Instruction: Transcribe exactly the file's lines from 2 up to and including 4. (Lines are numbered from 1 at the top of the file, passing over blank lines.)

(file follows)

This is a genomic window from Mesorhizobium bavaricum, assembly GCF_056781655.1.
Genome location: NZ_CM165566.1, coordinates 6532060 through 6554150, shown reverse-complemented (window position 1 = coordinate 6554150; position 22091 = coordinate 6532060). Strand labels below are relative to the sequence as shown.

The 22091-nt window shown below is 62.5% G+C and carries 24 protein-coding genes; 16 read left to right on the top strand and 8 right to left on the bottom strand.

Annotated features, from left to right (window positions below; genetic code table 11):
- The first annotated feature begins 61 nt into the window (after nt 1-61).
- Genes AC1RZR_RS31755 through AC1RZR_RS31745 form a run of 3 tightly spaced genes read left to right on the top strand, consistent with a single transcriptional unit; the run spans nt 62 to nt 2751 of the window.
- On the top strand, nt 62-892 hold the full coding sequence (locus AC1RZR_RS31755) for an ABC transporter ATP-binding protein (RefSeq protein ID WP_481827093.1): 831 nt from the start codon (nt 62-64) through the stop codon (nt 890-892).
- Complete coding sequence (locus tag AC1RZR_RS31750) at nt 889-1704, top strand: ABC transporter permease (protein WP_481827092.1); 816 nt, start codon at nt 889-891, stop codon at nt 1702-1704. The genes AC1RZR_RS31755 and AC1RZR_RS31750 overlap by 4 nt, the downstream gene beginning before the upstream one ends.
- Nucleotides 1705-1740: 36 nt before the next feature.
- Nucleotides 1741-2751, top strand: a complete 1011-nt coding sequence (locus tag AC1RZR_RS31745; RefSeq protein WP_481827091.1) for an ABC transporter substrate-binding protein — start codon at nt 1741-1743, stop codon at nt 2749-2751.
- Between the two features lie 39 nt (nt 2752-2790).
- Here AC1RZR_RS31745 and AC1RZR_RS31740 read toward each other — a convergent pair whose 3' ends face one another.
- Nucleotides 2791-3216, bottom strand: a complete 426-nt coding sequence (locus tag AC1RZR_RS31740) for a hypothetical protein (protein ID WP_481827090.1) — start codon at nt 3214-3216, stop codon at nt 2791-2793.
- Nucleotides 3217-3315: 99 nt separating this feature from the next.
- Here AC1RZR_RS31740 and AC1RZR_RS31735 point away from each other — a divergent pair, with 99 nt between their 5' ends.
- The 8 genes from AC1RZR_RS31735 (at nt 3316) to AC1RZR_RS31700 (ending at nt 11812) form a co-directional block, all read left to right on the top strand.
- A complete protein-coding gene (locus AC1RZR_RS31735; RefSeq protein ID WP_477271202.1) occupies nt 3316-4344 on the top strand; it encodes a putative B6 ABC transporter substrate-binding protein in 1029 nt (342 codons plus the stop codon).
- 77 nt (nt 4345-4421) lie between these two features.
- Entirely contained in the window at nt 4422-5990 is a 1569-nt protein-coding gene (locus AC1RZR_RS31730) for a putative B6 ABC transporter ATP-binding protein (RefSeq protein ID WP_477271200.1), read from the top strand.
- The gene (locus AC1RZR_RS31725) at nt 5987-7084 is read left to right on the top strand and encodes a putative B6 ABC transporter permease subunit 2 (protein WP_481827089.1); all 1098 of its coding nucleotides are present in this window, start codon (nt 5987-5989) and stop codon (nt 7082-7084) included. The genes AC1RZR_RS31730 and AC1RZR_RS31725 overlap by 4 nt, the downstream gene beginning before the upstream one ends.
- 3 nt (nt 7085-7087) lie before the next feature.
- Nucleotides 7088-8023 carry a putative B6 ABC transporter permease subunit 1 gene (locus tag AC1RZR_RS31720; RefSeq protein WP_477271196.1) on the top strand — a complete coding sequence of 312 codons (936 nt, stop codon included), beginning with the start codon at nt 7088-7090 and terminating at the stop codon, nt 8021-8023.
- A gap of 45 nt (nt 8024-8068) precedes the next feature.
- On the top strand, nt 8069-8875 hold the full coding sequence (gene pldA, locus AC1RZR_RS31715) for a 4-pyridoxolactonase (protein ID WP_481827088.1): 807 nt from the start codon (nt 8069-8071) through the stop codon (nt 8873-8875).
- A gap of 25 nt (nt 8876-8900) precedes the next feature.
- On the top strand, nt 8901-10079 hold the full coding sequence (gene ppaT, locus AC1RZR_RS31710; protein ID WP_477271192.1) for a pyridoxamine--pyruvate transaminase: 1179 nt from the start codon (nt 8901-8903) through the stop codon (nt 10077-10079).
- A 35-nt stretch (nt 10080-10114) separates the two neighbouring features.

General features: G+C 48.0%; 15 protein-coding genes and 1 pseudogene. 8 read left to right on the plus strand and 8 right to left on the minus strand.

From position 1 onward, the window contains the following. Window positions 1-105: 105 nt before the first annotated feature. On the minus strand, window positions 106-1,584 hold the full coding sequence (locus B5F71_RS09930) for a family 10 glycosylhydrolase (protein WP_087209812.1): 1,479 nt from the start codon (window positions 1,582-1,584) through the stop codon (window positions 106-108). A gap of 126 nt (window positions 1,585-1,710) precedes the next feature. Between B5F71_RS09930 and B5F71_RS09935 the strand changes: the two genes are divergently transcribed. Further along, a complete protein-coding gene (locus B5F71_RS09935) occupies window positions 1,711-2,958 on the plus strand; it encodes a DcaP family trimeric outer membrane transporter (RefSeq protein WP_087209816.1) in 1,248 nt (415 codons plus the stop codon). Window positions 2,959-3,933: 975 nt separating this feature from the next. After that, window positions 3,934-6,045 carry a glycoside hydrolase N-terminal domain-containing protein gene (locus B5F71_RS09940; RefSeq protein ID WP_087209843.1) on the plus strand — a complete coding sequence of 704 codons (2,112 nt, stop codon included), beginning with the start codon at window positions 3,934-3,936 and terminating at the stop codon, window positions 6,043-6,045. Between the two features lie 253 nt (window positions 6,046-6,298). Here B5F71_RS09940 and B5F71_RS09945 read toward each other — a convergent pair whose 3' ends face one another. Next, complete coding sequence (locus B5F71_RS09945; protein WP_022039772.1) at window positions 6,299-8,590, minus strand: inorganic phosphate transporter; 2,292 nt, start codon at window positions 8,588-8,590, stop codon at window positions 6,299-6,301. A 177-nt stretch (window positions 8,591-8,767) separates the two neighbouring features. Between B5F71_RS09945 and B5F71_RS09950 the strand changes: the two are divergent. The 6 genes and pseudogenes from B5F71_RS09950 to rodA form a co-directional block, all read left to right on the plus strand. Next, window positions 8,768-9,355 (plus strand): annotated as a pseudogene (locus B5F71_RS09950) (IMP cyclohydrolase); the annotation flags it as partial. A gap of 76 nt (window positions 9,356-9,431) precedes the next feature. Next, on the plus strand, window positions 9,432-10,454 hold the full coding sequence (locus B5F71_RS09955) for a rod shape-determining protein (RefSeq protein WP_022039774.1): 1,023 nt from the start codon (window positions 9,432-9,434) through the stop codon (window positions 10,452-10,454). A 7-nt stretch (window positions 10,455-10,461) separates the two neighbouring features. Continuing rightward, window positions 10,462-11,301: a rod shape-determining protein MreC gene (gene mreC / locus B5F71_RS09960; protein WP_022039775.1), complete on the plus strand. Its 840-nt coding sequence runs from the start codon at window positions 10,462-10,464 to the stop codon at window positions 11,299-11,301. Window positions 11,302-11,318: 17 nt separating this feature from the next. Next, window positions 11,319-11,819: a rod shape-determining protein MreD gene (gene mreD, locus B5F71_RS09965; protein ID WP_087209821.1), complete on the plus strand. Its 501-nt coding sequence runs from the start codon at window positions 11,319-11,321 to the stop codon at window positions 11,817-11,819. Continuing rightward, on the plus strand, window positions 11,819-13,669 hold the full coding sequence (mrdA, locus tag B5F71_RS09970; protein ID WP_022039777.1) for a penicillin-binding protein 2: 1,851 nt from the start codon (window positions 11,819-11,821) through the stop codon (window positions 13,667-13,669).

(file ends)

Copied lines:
Genome location: NZ_CM165566.1, coordinates 6532060 through 6554150, shown reverse-complemented (window position 1 = coordinate 6554150; position 22091 = coordinate 6532060). Strand labels below are relative to the sequence as shown.

The 22091-nt window shown below is 62.5% G+C and carries 24 protein-coding genes; 16 read left to right on the top strand and 8 right to left on the bottom strand.

Annotated features, from left to right (window positions below; genetic code table 11):